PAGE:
Atul Aneja

Al-Sadr has set new conditions for a tie-up with the Sunnis

DUBAI: Iraq's Sunni, Shia and Kurdish communities are discussing the formation of the new government, but are still far from achieving a breakthrough.

Top Sunni politicians, Adnan al-Dulaimi and Tarek al-Hashmi, who are part of the Iraqi Accord Front (IAF) are leading a delegation for talks with Kurdish leaders in northern Iraq. Iraqi Prime Minister, and Shia leader, Ibrahim Jaffari has also held talks with Kurdish leader Massoud Barzani. It is, however, not yet clear whether a three-way meeting of Sunnis, Shias and Kurds has taken place.

The focus of the dialogue appears to be the formation of national unity government, in which the Sunni community would also feature prominently. The Americans have been backing this move, in the hope that political accommodation of the Sunnis, who have been spearheading the armed resistance, would result in a drop in violence, thus allowing a sustained U.S. withdrawal from Iraq. President Jalal Talabani, who is of Kurdish origin, is also pursuing this track.

Last week, top Shia leader Abdulaziz Al Hakim held talks with Mr. Talabani and conveyed the impression that his pro-Iran group - the Supreme Council for Islamic Revolution in Iraq (SCIRI) was inclined to forge a national political coalition.

However, there has been a setback to this move, as another Shia group, led by Moqtada Al Sadr has set new conditions for a tie-up with the Sunnis. Arabic daily Al Hayat has reported that Mr. Al Sadr has demanded that secular Sunnis represented in the Iraqiyah list of the former Prime Minister, Iyad Alllawi, be excluded from any political arrangement. Mr. Allawi's party includes some of the former Ba'ath party functionaries that Mr. Sadr's group has strongly opposed.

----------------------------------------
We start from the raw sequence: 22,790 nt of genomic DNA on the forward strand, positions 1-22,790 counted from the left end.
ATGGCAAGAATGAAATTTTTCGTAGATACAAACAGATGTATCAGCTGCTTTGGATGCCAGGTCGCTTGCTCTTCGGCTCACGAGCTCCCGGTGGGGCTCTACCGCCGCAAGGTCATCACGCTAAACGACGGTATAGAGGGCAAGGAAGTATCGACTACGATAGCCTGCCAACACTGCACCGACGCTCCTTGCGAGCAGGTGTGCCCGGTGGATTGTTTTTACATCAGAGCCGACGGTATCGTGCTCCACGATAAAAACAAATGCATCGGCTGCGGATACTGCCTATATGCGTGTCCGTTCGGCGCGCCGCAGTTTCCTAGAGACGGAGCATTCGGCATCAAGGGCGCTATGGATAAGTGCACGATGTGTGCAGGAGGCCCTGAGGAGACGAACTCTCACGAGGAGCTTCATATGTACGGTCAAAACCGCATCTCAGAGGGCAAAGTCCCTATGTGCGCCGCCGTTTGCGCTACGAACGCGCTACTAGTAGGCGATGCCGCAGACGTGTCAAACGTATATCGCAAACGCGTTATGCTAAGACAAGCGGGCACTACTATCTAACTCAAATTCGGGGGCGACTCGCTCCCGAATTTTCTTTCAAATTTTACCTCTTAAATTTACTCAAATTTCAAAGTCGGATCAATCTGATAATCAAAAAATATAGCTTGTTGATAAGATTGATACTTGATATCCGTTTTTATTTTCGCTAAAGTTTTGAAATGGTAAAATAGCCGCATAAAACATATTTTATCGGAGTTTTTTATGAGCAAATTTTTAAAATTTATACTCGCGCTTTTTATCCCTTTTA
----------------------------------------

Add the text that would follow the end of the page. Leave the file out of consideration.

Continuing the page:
Meanwhile, the Americans, fixated on an "exit strategy," have been advocating the inclusion of the Sunnis in the Iraqi security establishment, which has now been dominated by SCIRI. U.S. Joint Chiefs of Staff Chairman Peter Pace, who spent the new year in Iraq, has said the Iraqi Government needs to reach out more to people, especially the minority Sunni community. The armed wing of the SCIRI has been accused of fighting street battles with Sunni guerilla groups, thereby threatening civil war conditions and undermining chances of an early American exit from Iraq.

An international team of election experts arrived in Baghdad on Monday, to review the results of the parliamentary poll.

Preliminary results indicate that the UIA could get 130 seats - short of the 184 seats needed to have a two-thirds majority in the 275-member Assembly. The Kurds could get about 55 seats, the main Sunni Arab groups about 50 and the Iraqiyah party around 25.

There has been an assassination attempt on the life of the Turkish Ambassador to Iraq. Gunmen attacked the envoy's convoy on the Baghdad airport road, injuring him slightly.